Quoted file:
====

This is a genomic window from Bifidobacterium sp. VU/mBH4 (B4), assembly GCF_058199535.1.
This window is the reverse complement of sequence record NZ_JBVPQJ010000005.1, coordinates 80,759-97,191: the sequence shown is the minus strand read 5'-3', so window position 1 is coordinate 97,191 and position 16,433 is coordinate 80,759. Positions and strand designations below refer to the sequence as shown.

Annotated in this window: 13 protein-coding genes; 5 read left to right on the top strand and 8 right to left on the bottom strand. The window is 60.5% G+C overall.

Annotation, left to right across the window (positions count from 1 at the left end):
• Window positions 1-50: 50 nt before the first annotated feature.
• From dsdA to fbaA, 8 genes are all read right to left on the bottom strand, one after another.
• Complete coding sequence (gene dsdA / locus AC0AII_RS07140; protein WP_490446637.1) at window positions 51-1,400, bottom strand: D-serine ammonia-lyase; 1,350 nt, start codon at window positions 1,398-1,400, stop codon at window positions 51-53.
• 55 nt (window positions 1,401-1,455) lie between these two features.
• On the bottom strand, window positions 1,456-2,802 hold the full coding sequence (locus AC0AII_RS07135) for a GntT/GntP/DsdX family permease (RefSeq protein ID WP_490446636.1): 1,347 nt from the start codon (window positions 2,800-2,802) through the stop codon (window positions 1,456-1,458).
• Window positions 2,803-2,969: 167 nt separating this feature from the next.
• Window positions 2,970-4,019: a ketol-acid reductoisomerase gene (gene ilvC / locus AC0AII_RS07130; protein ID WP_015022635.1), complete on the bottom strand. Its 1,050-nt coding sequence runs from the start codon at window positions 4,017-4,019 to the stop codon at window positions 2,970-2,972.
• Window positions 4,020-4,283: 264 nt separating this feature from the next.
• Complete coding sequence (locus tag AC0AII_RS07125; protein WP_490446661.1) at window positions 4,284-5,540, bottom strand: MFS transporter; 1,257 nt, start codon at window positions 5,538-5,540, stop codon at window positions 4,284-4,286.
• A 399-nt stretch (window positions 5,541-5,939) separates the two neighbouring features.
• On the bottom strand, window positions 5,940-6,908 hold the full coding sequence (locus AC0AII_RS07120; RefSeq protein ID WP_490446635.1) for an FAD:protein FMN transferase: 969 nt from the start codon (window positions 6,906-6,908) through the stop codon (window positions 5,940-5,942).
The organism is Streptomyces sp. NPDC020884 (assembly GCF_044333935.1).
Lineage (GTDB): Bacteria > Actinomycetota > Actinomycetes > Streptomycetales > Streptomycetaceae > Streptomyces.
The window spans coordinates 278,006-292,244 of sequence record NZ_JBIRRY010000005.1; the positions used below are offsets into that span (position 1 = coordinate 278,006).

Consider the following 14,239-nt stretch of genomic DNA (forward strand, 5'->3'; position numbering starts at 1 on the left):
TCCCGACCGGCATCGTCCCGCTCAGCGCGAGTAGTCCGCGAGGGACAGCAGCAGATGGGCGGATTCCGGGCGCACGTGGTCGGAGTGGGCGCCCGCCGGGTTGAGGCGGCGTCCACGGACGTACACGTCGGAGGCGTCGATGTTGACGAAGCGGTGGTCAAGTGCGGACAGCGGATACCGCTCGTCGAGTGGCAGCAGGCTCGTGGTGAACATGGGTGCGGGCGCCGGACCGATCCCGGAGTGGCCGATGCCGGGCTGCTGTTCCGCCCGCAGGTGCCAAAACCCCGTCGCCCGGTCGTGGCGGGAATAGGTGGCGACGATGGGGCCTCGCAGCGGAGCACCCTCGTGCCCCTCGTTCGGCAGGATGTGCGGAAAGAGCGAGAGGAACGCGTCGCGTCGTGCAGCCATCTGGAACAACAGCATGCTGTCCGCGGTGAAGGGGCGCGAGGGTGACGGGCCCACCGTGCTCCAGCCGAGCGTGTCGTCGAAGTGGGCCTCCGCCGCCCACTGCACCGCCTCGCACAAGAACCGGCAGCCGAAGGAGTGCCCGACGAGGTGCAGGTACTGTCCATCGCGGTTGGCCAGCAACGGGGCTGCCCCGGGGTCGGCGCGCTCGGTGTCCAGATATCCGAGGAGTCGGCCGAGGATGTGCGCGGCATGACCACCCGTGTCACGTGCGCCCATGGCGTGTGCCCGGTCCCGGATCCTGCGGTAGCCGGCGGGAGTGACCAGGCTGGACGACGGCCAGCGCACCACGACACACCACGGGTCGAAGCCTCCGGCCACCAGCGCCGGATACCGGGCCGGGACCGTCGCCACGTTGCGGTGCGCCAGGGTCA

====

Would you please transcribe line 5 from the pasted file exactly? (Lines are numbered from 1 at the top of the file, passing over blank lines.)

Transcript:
• Window positions 1-50: 50 nt before the first annotated feature.